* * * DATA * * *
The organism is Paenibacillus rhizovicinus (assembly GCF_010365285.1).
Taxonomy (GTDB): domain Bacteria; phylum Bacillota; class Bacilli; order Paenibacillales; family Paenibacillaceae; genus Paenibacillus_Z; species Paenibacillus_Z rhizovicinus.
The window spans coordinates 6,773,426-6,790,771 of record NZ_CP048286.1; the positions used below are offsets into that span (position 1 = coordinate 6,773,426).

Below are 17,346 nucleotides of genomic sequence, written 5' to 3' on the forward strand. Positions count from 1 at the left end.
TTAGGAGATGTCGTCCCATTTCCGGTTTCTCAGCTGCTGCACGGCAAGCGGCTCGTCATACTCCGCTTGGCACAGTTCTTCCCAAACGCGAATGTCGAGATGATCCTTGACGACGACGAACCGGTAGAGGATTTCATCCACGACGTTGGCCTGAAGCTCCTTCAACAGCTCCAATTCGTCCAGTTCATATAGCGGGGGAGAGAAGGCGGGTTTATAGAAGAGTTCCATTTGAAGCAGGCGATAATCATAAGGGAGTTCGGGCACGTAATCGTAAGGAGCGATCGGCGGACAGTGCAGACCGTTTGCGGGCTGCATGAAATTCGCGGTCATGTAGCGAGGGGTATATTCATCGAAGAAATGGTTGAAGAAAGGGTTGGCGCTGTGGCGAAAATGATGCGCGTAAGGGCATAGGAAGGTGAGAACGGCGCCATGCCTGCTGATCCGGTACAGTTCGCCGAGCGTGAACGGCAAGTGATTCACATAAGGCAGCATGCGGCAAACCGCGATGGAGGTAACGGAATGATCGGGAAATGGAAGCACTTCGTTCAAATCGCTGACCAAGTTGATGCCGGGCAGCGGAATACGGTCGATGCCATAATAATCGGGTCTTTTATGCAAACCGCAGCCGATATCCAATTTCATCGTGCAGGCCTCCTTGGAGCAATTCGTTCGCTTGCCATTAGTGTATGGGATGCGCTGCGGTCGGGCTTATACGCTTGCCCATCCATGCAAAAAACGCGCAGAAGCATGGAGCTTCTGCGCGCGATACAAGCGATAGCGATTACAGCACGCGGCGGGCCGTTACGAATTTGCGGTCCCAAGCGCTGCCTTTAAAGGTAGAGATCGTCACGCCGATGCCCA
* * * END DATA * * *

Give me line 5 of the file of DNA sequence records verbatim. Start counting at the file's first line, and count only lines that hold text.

TTAGGAGATGTCGTCCCATTTCCGGTTTCTCAGCTGCTGCACGGCAAGCGGCTCGTCATACTCCGCTTGGCACAGTTCTTCCCAAACGCGAATGTCGAGATGATCCTTGACGACGACGAACCGGTAGAGGATTTCATCCACGACGTTGGCCTGAAGCTCCTTCAACAGCTCCAATTCGTCCAGTTCATATAGCGGGGGAGAGAAGGCGGGTTTATAGAAGAGTTCCATTTGAAGCAGGCGATAATCATAAGGGAGTTCGGGCACGTAATCGTAAGGAGCGATCGGCGGACAGTGCAGACCGTTTGCGGGCTGCATGAAATTCGCGGTCATGTAGCGAGGGGTATATTCATCGAAGAAATGGTTGAAGAAAGGGTTGGCGCTGTGGCGAAAATGATGCGCGTAAGGGCATAGGAAGGTGAGAACGGCGCCATGCCTGCTGATCCGGTACAGTTCGCCGAGCGTGAACGGCAAGTGATTCACATAAGGCAGCATGCGGCAAACCGCGATGGAGGTAACGGAATGATCGGGAAATGGAAGCACTTCGTTCAAATCGCTGACCAAGTTGATGCCGGGCAGCGGAATACGGTCGATGCCATAATAATCGGGTCTTTTATGCAAACCGCAGCCGATATCCAATTTCATCGTGCAGGCCTCCTTGGAGCAATTCGTTCGCTTGCCATTAGTGTATGGGATGCGCTGCGGTCGGGCTTATACGCTTGCCCATCCATGCAAAAAACGCGCAGAAGCATGGAGCTTCTGCGCGCGATACAAGCGATAGCGATTACAGCACGCGGCGGGCCGTTACGAATTTGCGGTCCCAAGCGCTGCCTTTAAAGGTAGAGATCGTCACGCCGATGCCCA